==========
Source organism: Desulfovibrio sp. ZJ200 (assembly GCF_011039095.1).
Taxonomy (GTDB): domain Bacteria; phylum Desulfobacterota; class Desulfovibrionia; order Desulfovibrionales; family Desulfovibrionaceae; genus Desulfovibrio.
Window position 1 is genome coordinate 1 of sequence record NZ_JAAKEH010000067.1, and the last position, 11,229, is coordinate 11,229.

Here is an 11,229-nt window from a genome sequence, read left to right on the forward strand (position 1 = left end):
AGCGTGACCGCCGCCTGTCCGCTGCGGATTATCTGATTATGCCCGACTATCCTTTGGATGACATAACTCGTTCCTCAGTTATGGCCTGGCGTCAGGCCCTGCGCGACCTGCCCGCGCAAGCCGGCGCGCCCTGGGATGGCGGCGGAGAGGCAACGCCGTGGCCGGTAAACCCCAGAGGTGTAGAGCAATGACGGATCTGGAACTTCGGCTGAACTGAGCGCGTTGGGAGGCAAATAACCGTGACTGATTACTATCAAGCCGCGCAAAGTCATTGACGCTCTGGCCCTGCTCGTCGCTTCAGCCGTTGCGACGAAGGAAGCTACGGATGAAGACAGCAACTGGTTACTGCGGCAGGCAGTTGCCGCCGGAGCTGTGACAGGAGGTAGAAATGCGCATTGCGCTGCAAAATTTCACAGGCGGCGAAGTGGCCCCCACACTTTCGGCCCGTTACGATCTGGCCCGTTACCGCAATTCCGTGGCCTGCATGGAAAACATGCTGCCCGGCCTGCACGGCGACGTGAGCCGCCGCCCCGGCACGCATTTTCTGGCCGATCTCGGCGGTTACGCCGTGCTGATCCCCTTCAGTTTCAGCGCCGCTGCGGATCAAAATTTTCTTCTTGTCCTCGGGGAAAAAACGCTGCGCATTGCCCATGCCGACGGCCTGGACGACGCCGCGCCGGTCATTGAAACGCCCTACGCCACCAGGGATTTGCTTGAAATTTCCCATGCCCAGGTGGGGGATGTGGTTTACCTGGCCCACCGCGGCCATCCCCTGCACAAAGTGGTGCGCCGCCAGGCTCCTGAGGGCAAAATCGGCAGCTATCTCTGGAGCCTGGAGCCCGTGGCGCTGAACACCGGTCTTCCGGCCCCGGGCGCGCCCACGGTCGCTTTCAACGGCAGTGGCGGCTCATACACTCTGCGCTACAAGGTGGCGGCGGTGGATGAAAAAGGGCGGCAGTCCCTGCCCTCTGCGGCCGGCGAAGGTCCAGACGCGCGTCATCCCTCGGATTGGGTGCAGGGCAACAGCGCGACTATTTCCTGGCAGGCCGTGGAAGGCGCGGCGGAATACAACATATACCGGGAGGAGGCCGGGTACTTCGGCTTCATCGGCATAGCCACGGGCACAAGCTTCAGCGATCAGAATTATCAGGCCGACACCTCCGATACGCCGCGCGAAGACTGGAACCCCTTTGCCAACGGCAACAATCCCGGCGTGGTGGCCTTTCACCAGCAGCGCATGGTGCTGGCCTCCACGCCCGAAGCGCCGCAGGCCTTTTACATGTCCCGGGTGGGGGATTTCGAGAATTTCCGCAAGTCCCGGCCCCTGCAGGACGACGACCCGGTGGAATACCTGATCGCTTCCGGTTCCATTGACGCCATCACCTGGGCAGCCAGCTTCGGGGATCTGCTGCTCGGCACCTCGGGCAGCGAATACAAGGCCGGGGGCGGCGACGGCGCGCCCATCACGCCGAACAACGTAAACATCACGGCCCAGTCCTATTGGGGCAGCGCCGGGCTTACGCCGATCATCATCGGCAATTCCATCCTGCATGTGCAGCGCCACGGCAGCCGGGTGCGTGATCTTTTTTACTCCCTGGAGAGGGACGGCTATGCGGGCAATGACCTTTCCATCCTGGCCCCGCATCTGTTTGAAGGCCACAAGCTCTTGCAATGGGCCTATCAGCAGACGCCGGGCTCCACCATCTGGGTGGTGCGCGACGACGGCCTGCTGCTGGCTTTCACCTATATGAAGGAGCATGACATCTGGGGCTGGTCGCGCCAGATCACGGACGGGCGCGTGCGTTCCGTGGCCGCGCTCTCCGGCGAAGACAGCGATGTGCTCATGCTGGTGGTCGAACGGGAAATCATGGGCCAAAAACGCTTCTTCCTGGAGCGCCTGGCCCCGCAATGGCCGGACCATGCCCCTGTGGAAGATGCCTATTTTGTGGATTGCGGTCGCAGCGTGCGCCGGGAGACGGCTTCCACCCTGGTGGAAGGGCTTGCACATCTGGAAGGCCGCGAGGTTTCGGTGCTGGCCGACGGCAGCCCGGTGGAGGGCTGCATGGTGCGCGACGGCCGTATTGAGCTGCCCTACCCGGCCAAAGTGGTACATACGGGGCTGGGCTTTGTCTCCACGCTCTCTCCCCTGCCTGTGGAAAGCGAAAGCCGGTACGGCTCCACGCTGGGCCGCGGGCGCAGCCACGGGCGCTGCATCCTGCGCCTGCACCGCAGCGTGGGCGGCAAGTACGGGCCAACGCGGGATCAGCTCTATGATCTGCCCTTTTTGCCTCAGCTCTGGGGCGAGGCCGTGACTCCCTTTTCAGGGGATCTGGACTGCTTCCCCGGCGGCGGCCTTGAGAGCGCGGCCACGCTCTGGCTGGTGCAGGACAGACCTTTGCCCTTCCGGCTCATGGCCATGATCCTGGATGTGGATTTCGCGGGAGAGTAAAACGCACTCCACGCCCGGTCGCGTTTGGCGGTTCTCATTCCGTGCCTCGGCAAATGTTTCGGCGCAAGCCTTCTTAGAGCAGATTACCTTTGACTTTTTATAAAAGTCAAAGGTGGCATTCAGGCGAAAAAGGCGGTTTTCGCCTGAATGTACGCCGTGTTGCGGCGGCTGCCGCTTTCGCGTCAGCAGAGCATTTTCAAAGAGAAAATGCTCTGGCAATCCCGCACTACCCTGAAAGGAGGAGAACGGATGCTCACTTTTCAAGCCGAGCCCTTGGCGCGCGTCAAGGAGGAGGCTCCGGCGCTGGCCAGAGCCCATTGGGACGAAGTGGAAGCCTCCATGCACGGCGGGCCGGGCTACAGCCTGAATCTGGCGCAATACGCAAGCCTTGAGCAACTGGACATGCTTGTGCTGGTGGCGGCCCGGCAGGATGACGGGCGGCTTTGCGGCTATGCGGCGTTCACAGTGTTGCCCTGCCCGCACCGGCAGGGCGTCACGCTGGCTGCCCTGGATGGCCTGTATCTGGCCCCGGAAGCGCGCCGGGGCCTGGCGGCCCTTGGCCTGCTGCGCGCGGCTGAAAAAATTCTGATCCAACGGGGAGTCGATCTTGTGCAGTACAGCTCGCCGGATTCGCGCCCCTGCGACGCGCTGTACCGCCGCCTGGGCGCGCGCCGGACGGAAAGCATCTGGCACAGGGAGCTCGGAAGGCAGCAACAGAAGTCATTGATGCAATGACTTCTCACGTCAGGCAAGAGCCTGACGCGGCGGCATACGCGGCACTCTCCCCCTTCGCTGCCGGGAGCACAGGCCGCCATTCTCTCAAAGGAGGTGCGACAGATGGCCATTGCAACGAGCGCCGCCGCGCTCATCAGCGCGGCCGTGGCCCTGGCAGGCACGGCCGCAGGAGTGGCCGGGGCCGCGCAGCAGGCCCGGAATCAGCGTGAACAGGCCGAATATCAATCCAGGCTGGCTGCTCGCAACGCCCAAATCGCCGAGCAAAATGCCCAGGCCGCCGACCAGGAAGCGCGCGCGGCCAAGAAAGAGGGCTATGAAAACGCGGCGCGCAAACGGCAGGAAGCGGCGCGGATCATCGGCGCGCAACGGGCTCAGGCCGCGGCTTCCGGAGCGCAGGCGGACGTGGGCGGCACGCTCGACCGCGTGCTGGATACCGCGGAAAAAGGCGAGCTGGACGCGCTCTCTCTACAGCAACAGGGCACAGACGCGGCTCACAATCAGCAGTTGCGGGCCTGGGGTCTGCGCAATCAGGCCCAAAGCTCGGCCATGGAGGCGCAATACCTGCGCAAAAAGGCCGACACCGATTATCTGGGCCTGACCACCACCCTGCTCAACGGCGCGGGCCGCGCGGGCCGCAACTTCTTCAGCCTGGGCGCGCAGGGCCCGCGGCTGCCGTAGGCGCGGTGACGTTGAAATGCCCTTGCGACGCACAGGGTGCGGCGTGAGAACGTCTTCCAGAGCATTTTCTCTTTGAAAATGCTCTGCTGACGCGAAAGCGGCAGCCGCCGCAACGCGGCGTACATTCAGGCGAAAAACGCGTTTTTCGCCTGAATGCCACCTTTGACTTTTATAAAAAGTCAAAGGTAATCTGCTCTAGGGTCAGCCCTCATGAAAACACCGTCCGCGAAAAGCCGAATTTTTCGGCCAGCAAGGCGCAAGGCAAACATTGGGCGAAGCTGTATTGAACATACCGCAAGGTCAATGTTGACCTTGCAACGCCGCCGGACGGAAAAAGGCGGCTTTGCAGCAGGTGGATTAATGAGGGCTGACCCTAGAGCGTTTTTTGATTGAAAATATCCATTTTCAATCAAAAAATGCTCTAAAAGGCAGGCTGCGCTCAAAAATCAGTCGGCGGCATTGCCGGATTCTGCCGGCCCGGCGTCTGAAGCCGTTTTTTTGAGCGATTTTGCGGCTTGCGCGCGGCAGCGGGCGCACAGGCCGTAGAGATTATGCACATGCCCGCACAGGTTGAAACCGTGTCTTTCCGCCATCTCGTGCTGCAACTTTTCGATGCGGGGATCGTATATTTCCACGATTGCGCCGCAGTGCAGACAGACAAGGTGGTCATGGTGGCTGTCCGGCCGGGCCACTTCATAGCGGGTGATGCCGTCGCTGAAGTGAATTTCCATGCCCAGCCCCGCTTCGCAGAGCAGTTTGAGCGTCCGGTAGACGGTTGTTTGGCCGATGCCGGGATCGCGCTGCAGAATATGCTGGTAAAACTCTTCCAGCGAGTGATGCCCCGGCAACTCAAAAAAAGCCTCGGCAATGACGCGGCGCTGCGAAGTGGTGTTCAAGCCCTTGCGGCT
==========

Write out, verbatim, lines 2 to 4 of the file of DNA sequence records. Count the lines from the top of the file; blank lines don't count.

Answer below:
Taxonomy (GTDB): domain Bacteria; phylum Desulfobacterota; class Desulfovibrionia; order Desulfovibrionales; family Desulfovibrionaceae; genus Desulfovibrio.
Window position 1 is genome coordinate 1 of sequence record NZ_JAAKEH010000067.1, and the last position, 11,229, is coordinate 11,229.

Here is an 11,229-nt window from a genome sequence, read left to right on the forward strand (position 1 = left end):